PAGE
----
Late-night weekend service on MBTA trolleys, subways and 15 key bus routes will begin on March 28, state officials announced Thursday.
“Late night T service is the result of listening to our citizens and trying to respond to their needs,” Governor Deval Patrick said at an event at Kendall Square Thursday morning. “World class cities offer late night public transit, to support the workforce and a vibrant nightlife, and Boston is a world class city.”
Late night service will operate as it does during the day, serving customers at the same stations and stops. All new trips will be scheduled and will appear on Google, phone apps and the MBTA website.
The last Red, Orange, Blue and Green Line trains will depart downtown stations at approximately 2:30 a.m. on Friday and Saturday nights and approximately 1 a.m. on Sunday through Thursday nights.
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Extended late night service will operate approximately every 15 to 20 minutes in most cases, with more frequent service in the core of the system. Individual schedules for each station and route can vary, and customers are strongly encouraged to look at schedules before traveling. Regular rapid transit and bus fares will be charged on late night services.
"My administration is committed to creating the kind of safe and vibrant late-night culture that's expected of a world-class city," Mayor Marty Walsh said Thursday.
"Transportation is a critical element to making that vision a reality. I applaud Governor Patrick, Secretary Davey and Dr. Scott for their work to bring back late night service for the visitors and residents of Boston."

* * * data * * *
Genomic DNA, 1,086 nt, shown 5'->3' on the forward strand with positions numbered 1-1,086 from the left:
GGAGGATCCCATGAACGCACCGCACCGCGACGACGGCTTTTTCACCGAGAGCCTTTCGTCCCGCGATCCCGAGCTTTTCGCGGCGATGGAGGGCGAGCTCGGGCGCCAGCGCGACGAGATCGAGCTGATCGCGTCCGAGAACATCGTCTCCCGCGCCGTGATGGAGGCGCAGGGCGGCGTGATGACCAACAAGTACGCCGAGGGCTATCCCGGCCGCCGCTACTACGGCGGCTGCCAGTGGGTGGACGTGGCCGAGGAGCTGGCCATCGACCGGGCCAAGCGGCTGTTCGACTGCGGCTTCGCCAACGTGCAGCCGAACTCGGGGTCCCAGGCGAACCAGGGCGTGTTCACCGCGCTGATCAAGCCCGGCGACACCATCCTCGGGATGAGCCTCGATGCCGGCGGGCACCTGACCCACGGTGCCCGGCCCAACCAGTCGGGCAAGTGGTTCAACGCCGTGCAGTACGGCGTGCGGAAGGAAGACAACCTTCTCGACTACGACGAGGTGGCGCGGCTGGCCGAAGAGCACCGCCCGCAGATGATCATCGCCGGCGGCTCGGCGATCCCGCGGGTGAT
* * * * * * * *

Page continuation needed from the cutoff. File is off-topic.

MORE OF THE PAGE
Chloe Ryan, manager of the city's ONEin3 Council, said the reaction from the young adult population has been "overwhelmingly positive."
"Later T hours enable us to work non-traditional hours and enhance Boston's competitive edge as a cosmopolitan city attractive to the ONEin3 demographic," said Ryan.
For Sabrina Sandberg, a ONEin3 council member and marketing professional, the late hours are a long overdue necessity.
"The city has one of the best bar and restaurant scenes, but in order for this to thrive, people need the T to be an accessible and economic way to get home," said Sandberg. "Extended MBTA service encourages a more diverse night-time crowd, improves business and raises the bar for Boston to be respected amongst other metropolitan cities."
The later hours will not only help bar-hopping Bostonians, but according to the Massaschusetts Restaurant Association, a major sponsor of the initiative, late-night employees will benefit as well.
“The Mass Restaurant Association has advocated for extended MBTA hours for a long time, mostly for our employees who get out after midnight and are faced with no easy transportation options to get home. We also think it will be a great benefit for a lot of our customers who will be able to experience our great restaurants and nightlife to have a safe mode of transportation," said the association's President Bob Luz.
Chris Coombs, Executive Chef and Co-Owner of Boston Urban Hospitality, a restaurant group that owns and operates dbar (Dorchester), Deuxave (Back Bay), and Boston Chops (South End) considers the extended hours an exciting step towards realizing Boston’s potential.
"We’ve been open until 2 a.m. at our Dorchester restaurant dbar for years, so it’s great for our staff and guests there," said Coombs. "We heard whispers about this announcement and thought it was the perfect moment to launch a late night burger at our South End steakhouse Boston Chops. Industry folks and night owls can hop on the silver line for a delicious, affordable late night burger until 1 a.m. and on weekends, they don’t have to break the bank getting home.”
Transit officials said in December that the year-long pilot program would start this spring, but did not specify the date.